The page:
Weekly threat roundup: Ethereum, Razer mice, Cisco

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Patch management is far easier said than done, and security teams may often be forced into prioritising fixes for several business-critical systems, all released at once. It’s become typical, for example, to expect dozens of patches to be released on Microsoft’s Patch Tuesday, with other vendors also routinely getting in on the act.

Below, IT Pro has collated the most pressing disclosures from the last seven days, including details such as a summary of the exploit mechanism, and whether the vulnerability is being exploited in the wild. This is in order to give teams a sense of which bugs and flaws might pose the most dangerous immediate security risks.

Chain-split flaw found in the Ethereum project

The maintainers of the Ethereum blockchain project are urging Go developers who are using “go-ethereum”, also known as Geth, to apply a fix to a severe vulnerability that can cause corruption in the service.

Geth is the official Golang implementation of the Ethereum protocol. It’s currently embedded with a flaw tracked as CVE-2021-39137 that can undermine the integrity of the blockchain and potentially lead to a massive outage.

The exact attack mechanism hasn’t yet been disclosed so node operators and downstream projects have enough time to apply the update, according to Ethereum’s team lead, Péter Szilágyi. However, generally speaking, the bug can cause a chain split, meaning vulnerable Geth instances would reject canonical chains.

Razer flaw allows Windows takeover through a mouse

A security researcher has discovered a flaw that lets anyone with Razer peripherals like a USB mouse gain administrative rights on a Windows machine.

The researcher, known as Jonhat, outlined on Twitter how plugging in a Razer USB peripheral lets users gain admin privileges. This is because of a quirk in the Windows Update tool that installs and runs the Razer Synapse software as a system-level user, by default.

During the installation process, the installer asks the user to choose a directory to install Synapse. Due to the fact it’s run as a system-level user, anyone can press Shift and right-click an empty area to open PowerShell with full admin privileges. Razer later contacted the researcher and said its security team is working on a fix as soon as possible.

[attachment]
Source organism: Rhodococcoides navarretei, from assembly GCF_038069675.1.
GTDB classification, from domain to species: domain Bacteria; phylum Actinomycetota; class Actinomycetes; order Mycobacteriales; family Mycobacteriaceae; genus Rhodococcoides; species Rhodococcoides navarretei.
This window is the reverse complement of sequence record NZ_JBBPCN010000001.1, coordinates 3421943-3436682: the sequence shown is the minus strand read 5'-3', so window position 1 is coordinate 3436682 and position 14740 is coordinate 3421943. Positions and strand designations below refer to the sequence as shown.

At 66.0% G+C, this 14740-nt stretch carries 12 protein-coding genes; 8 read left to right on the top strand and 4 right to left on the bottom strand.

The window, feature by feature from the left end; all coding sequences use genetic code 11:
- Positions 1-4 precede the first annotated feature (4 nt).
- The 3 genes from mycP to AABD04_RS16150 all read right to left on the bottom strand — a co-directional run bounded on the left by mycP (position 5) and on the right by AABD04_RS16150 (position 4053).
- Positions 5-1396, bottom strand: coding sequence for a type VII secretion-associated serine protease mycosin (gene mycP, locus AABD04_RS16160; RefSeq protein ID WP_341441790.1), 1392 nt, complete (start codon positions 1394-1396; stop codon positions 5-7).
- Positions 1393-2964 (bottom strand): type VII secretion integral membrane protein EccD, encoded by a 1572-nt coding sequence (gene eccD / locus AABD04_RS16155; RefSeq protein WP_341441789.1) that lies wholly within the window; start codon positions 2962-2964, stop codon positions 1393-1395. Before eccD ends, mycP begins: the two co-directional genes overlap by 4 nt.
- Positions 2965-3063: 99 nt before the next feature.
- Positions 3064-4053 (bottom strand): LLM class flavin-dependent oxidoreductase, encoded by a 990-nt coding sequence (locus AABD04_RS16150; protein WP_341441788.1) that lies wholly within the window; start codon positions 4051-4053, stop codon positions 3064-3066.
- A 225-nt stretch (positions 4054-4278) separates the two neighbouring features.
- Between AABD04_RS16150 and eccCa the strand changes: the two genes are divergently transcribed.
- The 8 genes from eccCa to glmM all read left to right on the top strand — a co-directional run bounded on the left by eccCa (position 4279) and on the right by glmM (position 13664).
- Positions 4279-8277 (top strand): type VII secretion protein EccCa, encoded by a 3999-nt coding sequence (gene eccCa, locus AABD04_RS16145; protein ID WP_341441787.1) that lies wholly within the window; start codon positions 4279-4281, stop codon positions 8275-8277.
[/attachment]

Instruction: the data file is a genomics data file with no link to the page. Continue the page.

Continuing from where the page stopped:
Cisco patches critical flaw in APIC interface for switches


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Cisco has issued a patch to fix a critical security flaw embedded in the Application Policy Infrastructure Controller (APIC) interface used in its Nexus 9000 Series switches.

APIC is a centralised controller that automates network provisioning and control based on application requirements and policies.

Tracked as CVE-2021-1577 and rated 9.1 out of ten on the CVSS threat severity scale, the bug is due to improper access control, which can allow a remote attacker to upload files. The flaw can be potentially abused to read or write arbitrary files onto a vulnerable system.

Atlassian warns of a critical Confluence flaw

Atlassian has disclosed a vulnerability in its Confluence Server and Confluence Data Center products that can allow an unauthenticated attacker to execute arbitrary code on either of the affected platforms.

Confluence is a workplace collaboration platform that allows a team to work together remotely on projects or ideas. Confluence Cloud, which is hosted on the public cloud, isn’t affected by the flaw, rather, it’s the on-premises versions of the product that are susceptible to exploitation.

The flaw is tracked as CVE-2021-26084 and is rated 9.8 out of ten on the CVSS threat severity scale. Atlassian hasn’t revealed precise exploit mechanisms, beyond describing the vulnerability as a Confluence Server Webwork OGNL injection.

Keumars Afifi-Sabet

Keumars Afifi-Sabet is a writer and editor that specialises in public sector, cyber security, and cloud computing. He first joined ITPro as a staff writer in April 2018 and eventually became its Features Editor. Although a regular contributor to other tech sites in the past, these days you will find Keumars on LiveScience, where he runs its Technology section.